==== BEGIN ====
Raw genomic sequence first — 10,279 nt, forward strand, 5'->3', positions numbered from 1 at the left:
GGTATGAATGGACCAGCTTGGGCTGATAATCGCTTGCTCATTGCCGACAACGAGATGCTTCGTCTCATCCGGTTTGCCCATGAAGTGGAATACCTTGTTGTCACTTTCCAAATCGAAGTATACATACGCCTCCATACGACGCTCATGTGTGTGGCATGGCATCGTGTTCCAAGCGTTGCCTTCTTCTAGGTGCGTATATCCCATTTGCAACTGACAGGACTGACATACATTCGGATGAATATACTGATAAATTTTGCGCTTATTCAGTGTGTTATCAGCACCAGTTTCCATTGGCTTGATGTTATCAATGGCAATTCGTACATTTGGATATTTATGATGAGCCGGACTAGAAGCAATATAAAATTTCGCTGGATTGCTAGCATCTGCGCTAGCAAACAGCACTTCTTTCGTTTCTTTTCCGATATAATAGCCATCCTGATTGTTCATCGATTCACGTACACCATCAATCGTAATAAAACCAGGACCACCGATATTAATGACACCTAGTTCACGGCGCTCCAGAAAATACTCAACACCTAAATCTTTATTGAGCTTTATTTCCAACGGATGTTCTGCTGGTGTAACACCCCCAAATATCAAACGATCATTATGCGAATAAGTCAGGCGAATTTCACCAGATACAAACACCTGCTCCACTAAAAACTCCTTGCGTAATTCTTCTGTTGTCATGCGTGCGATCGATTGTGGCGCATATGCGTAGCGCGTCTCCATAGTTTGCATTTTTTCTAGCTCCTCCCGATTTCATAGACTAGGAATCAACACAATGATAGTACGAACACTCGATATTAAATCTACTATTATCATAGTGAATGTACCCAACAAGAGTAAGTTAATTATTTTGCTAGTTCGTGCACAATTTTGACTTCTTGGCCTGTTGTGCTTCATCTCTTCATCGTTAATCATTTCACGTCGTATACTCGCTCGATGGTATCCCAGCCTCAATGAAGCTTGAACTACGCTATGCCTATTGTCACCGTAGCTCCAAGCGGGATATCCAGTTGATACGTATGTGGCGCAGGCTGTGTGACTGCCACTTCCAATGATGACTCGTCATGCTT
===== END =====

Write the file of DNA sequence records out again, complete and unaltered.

Raw genomic sequence first — 10,279 nt, forward strand, 5'->3', positions numbered from 1 at the left:
GGTATGAATGGACCAGCTTGGGCTGATAATCGCTTGCTCATTGCCGACAACGAGATGCTTCGTCTCATCCGGTTTGCCCATGAAGTGGAATACCTTGTTGTCACTTTCCAAATCGAAGTATACATACGCCTCCATACGACGCTCATGTGTGTGGCATGGCATCGTGTTCCAAGCGTTGCCTTCTTCTAGGTGCGTATATCCCATTTGCAACTGACAGGACTGACATACATTCGGATGAATATACTGATAAATTTTGCGCTTATTCAGTGTGTTATCAGCACCAGTTTCCATTGGCTTGATGTTATCAATGGCAATTCGTACATTTGGATATTTATGATGAGCCGGACTAGAAGCAATATAAAATTTCGCTGGATTGCTAGCATCTGCGCTAGCAAACAGCACTTCTTTCGTTTCTTTTCCGATATAATAGCCATCCTGATTGTTCATCGATTCACGTACACCATCAATCGTAATAAAACCAGGACCACCGATATTAATGACACCTAGTTCACGGCGCTCCAGAAAATACTCAACACCTAAATCTTTATTGAGCTTTATTTCCAACGGATGTTCTGCTGGTGTAACACCCCCAAATATCAAACGATCATTATGCGAATAAGTCAGGCGAATTTCACCAGATACAAACACCTGCTCCACTAAAAACTCCTTGCGTAATTCTTCTGTTGTCATGCGTGCGATCGATTGTGGCGCATATGCGTAGCGCGTCTCCATAGTTTGCATTTTTTCTAGCTCCTCCCGATTTCATAGACTAGGAATCAACACAATGATAGTACGAACACTCGATATTAAATCTACTATTATCATAGTGAATGTACCCAACAAGAGTAAGTTAATTATTTTGCTAGTTCGTGCACAATTTTGACTTCTTGGCCTGTTGTGCTTCATCTCTTCATCGTTAATCATTTCACGTCGTATACTCGCTCGATGGTATCCCAGCCTCAATGAAGCTTGAACTACGCTATGCCTATTGTCACCGTAGCTCCAAGCGGGATATCCAGTTGATACGTATGTGGCGCAGGCTGTGTGACTGCCACTTCCAATGATGACTCGTCATGCTT